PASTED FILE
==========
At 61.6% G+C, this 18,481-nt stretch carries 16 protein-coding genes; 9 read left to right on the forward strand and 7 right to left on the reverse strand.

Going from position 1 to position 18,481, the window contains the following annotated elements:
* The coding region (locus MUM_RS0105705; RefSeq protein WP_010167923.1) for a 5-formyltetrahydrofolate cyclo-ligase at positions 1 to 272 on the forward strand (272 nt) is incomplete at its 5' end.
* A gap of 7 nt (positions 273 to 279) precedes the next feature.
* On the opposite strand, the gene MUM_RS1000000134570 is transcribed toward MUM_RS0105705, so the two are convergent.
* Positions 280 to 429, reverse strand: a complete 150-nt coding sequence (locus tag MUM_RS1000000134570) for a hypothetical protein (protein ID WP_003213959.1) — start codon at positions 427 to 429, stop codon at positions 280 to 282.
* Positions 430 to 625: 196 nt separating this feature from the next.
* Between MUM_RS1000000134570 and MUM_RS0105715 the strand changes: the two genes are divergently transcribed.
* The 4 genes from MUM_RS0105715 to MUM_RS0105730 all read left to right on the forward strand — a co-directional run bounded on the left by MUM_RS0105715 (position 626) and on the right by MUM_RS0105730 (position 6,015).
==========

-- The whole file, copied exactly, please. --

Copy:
At 61.6% G+C, this 18,481-nt stretch carries 16 protein-coding genes; 9 read left to right on the forward strand and 7 right to left on the reverse strand.

Going from position 1 to position 18,481, the window contains the following annotated elements:
* The coding region (locus MUM_RS0105705; RefSeq protein WP_010167923.1) for a 5-formyltetrahydrofolate cyclo-ligase at positions 1 to 272 on the forward strand (272 nt) is incomplete at its 5' end.
* A gap of 7 nt (positions 273 to 279) precedes the next feature.
* On the opposite strand, the gene MUM_RS1000000134570 is transcribed toward MUM_RS0105705, so the two are convergent.
* Positions 280 to 429, reverse strand: a complete 150-nt coding sequence (locus tag MUM_RS1000000134570) for a hypothetical protein (protein ID WP_003213959.1) — start codon at positions 427 to 429, stop codon at positions 280 to 282.
* Positions 430 to 625: 196 nt separating this feature from the next.
* Between MUM_RS1000000134570 and MUM_RS0105715 the strand changes: the two genes are divergently transcribed.
* The 4 genes from MUM_RS0105715 to MUM_RS0105730 all read left to right on the forward strand — a co-directional run bounded on the left by MUM_RS0105715 (position 626) and on the right by MUM_RS0105730 (position 6,015).